2 minutes with Alice Zaslavsky
Occupation: Edible Adventurer
Lives: Melbourne, VIC
Alice lives with her husband Nick and her part-time Rhodesian Ridgeback fur-child called Leopold Tolstoy. She leads a hectic life as a food writer, author, TV presenter, occasional MC and food educator. I’m in awe that she has to write herself another road-map for life as she worked hard and achieved all her goals already. In my book she has legend status. I spent more than 2 minutes with Alice as she had so much awesome stuff to tell us…
How did you make the career change from middle school teacher to edible adventurer?
The short answer is “I was on a cooking show that you may have heard of”, the slightly longer answer is that I was always an edible adventurer, and I’ll always be a teacher. It’s just that my classroom’s bigger now, and I don’t have to try and sneak food education into lesson plans; I can do it out in the open, and even get paid for it sometimes. I had no expectations when going on MasterChef - I just wanted to learn more about cooking and meet inspiring people. When I left the show, I didn’t want to waste the time and energy I’d expended (about 9 months from audition to finale), or the platform I’d been afforded, so I set out a road-map of ways to convey my message of “food = fun”. I wrote things like “Write a book, host a TV show, have a radio spot, have a magazine column”… never imagining that 4 years in, I could basically put that map in the bin because I’d achieved it all (I won’t, because I’m a hoarder), so now it’s time to write a new road-map, I suppose. Something involving Virtual Reality, probably.
You wrote a clever book for kids about food, that's so much fun it doesn't even seem like they’re learning. Why is children's food education so important to you?
Thank you, Sharlee Gibb. I’m always thrilled to hear “Alice’s Food A-Z” (#shamelessplug) described as “fun”, because it’s basically just a textbook - an alphabetised ingredient reference book for kids. But that’s the great thing about using food as a springboard; it’s a great equaliser, because we’ve all gotta eat, and we’d all prefer for that eating to be delicious. It’s a tremendous medium through which to teach kids about the joy of learning in general - of trying new things, being curious, taking risks (unless they’re “hot or sharp”, that is). Most importantly, understanding where food comes from, the loop from seed to sprout to salad to scraps… It helps create conscientious eaters and conscious consumers, which is critical for the future of our planet.
Among other things you were Food Editor of The Weekly Review, what's involved with being a Food Editor?
Believe it or not, being a “Food Editor” is not about “editing” the food I’m eating. In fact, I think my edible input increased by about five-fold, in order to produce literary output on a weekly basis. My body composition is already at about 80% cheese. I got to ramble on about what I’m up to for the week - a kind of ‘Specs in the City’ vibe. My favourite part was the “Secret Chef” section, where I found out where chefs and foodie types would go for different occasions. It’s a great way of finding out about hidden gems, as well as allowing those in the industry a nifty opportunity to give credit where it’s due. When I was first tapped on the shoulder for the post, I was quite taken aback, to be honest - especially since it’s been the domain of such illustrious names as Dani Valent, John Lethlean and Matt Preston. But it made a lot more sense to me when I realised that my brief would be more “friend in the know, with their mouth to the ground” than traditional food critic. My personal approach was to only write about established places that I’d be willing to take my friends back to. There’re enough critical reviews and “just opened” blasts around without me throwing my hat in the ring; I’ll leave that to my friends at other publications, and happily share their stuff, because we’re all on the same side, trying to give people the best experience of our foodscape.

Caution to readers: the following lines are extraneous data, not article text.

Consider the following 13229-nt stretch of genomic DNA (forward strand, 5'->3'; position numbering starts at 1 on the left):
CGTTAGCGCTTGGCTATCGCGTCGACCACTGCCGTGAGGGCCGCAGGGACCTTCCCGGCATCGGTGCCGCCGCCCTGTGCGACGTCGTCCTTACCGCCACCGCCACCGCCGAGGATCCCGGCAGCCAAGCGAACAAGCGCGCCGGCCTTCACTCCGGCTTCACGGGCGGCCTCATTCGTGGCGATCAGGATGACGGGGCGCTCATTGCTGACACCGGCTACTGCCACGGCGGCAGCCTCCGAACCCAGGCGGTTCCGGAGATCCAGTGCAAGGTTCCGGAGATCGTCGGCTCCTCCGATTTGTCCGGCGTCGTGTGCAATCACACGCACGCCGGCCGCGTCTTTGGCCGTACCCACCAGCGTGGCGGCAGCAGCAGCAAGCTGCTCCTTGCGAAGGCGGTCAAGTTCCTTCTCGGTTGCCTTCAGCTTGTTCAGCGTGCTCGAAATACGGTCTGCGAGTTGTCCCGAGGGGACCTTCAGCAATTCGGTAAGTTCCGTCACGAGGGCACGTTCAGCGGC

You have also just wrapped on shooting a new kids TV show. Tell us about that?
Yes! I can’t talk about it too much just yet, but it’s called “Crunch Time” and it combines two of my favourite things: food and hobbies. I get to do a lot more cooking in this one unlike Kitchen Whiz, but also get involved in things like “tabletop luge” and “blindfolded tightrope walking”, so my wardrobe is more “pedal pushers and pineapples” AND I’ve got my glasses back (even though the Coke-bottle lenses wreak havoc with studio lights)! My co-host, Nick Vindin, is a seasoned sports journalist, as well as the host of kids’ gameshow Pyramid, so we bounce off each other like peas and carrots. Watch this space!
You have an impressive 34,000+ followers on Instagram, never mind your Snapchat, Twitter and Facebook fans...what's your tips for having a social media presence?
Be authentic. It’s the same advice I shared with my final Year 8 girls’ homeroom on personalised, laminated keyrings (now that I think about it, I had a lot of spare time in those days…) Dr Seuss says it best: “There is no one alive who is you-er than you”. The best way to build a following is to consider it a community, and provide that community with remarkable and consistent content. What’s more remarkable than your own story? What’s more consistent than just being yourself? If you think of your feed as a portfolio or a resume, is it an accurate reflection of you, or just a “curated” pastiche of what you think people want to see? Life’s too short for monochrome and #fitspo. At the end of the day, when it comes to harnessing social media in a worthwhile way, it’s actually not about followers or likes at all; it’s about engagement and conversation. Are you creating connection, or just seeking validation? Find your voice, your style. Be vulnerable, let people in. If you build it, they will come.
You can follow Alice and her edible adventures on Instagram @aliceinframes